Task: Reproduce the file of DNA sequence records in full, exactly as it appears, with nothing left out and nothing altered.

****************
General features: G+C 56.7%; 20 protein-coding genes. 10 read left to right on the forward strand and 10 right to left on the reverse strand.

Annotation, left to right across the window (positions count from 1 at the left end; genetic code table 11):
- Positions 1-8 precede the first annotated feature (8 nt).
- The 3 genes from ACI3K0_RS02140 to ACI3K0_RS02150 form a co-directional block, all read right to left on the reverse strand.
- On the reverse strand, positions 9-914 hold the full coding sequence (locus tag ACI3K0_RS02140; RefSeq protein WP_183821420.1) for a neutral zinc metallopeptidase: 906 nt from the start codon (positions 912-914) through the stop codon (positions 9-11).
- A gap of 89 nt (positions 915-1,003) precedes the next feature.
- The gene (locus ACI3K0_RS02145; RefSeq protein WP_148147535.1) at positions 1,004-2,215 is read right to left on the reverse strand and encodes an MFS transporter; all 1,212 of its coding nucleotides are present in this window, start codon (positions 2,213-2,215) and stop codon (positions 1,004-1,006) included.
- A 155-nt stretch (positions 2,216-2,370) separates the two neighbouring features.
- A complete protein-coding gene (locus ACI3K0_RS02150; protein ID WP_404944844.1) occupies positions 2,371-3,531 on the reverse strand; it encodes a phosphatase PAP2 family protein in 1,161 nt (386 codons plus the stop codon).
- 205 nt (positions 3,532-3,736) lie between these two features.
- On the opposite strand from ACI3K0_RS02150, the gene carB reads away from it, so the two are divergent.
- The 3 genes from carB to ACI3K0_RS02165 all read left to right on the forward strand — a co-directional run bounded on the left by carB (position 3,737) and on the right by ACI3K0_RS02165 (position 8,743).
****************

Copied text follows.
General features: G+C 56.7%; 20 protein-coding genes. 10 read left to right on the forward strand and 10 right to left on the reverse strand.

Annotation, left to right across the window (positions count from 1 at the left end; genetic code table 11):
- Positions 1-8 precede the first annotated feature (8 nt).
- The 3 genes from ACI3K0_RS02140 to ACI3K0_RS02150 form a co-directional block, all read right to left on the reverse strand.
- On the reverse strand, positions 9-914 hold the full coding sequence (locus tag ACI3K0_RS02140; RefSeq protein WP_183821420.1) for a neutral zinc metallopeptidase: 906 nt from the start codon (positions 912-914) through the stop codon (positions 9-11).
- A gap of 89 nt (positions 915-1,003) precedes the next feature.
- The gene (locus ACI3K0_RS02145; RefSeq protein WP_148147535.1) at positions 1,004-2,215 is read right to left on the reverse strand and encodes an MFS transporter; all 1,212 of its coding nucleotides are present in this window, start codon (positions 2,213-2,215) and stop codon (positions 1,004-1,006) included.
- A 155-nt stretch (positions 2,216-2,370) separates the two neighbouring features.
- A complete protein-coding gene (locus ACI3K0_RS02150; protein ID WP_404944844.1) occupies positions 2,371-3,531 on the reverse strand; it encodes a phosphatase PAP2 family protein in 1,161 nt (386 codons plus the stop codon).
- 205 nt (positions 3,532-3,736) lie between these two features.
- On the opposite strand from ACI3K0_RS02150, the gene carB reads away from it, so the two are divergent.
- The 3 genes from carB to ACI3K0_RS02165 all read left to right on the forward strand — a co-directional run bounded on the left by carB (position 3,737) and on the right by ACI3K0_RS02165 (position 8,743).